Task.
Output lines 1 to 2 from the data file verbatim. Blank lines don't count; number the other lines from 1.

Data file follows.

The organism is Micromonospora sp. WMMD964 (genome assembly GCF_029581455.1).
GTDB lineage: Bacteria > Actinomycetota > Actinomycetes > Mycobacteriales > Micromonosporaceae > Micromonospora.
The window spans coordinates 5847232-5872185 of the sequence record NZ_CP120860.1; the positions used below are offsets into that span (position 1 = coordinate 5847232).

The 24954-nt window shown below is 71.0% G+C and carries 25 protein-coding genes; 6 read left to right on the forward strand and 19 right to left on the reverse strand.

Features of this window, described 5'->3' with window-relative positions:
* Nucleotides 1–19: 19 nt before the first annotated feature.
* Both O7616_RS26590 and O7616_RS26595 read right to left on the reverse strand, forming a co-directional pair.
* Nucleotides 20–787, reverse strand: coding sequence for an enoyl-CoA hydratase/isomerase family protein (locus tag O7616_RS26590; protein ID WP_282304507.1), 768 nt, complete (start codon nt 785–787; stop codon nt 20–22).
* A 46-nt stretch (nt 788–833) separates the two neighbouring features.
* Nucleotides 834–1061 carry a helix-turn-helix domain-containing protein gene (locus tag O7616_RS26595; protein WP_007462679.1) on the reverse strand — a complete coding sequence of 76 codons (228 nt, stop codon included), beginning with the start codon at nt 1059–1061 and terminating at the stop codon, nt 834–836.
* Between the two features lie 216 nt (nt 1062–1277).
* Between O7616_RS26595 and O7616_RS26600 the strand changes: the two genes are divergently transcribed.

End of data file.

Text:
The organism is Micromonospora sp. WMMD964 (genome assembly GCF_029581455.1).
GTDB lineage: Bacteria > Actinomycetota > Actinomycetes > Mycobacteriales > Micromonosporaceae > Micromonospora.